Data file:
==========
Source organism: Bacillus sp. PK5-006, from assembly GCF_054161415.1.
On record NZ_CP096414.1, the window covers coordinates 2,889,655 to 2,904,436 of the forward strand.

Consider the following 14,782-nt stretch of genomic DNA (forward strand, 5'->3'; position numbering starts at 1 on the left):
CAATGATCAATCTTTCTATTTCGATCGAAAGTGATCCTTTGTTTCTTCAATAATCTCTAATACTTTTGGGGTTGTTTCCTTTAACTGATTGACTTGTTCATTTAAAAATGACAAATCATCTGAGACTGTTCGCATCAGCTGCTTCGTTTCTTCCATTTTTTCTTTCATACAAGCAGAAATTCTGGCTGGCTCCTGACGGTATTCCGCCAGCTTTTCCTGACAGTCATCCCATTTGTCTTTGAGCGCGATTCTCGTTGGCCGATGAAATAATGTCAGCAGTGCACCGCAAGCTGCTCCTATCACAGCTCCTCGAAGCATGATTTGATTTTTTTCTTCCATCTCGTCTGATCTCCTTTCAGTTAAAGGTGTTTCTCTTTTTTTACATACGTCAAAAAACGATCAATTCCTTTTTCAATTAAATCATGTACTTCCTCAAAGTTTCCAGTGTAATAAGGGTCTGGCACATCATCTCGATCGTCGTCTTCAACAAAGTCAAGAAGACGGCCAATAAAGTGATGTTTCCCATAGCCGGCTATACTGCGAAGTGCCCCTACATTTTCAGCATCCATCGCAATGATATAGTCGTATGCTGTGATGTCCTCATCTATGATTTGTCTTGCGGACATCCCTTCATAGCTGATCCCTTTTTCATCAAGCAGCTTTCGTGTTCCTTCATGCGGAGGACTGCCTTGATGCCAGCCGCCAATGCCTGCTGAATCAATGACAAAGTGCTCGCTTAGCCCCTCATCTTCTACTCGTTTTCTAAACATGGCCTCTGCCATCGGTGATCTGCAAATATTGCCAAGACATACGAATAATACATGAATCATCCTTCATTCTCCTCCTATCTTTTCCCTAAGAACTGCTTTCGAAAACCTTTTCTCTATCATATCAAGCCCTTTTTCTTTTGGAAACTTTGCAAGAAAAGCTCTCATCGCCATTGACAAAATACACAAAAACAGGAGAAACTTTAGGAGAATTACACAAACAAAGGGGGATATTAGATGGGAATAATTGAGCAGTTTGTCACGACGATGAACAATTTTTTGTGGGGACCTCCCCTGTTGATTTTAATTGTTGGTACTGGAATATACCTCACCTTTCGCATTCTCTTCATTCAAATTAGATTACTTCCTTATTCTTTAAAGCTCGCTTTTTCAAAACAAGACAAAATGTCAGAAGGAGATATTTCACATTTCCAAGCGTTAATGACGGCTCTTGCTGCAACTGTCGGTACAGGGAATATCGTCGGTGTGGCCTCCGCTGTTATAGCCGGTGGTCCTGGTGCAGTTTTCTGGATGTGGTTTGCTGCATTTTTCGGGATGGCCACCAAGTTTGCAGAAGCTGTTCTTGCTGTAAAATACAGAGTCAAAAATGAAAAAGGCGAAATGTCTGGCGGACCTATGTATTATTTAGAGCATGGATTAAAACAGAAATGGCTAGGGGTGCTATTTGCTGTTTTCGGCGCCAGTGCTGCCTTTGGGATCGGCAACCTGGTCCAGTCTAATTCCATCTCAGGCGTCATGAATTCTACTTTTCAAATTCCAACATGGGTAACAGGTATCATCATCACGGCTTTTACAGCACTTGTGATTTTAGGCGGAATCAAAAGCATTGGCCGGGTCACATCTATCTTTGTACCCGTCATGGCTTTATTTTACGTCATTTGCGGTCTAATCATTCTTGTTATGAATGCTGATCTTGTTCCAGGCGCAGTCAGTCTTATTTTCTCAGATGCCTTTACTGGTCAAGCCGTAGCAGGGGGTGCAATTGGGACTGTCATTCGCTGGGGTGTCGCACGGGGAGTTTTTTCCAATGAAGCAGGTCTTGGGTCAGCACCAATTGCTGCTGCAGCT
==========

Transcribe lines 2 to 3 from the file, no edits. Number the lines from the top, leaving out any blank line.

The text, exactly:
On record NZ_CP096414.1, the window covers coordinates 2,889,655 to 2,904,436 of the forward strand.

Consider the following 14,782-nt stretch of genomic DNA (forward strand, 5'->3'; position numbering starts at 1 on the left):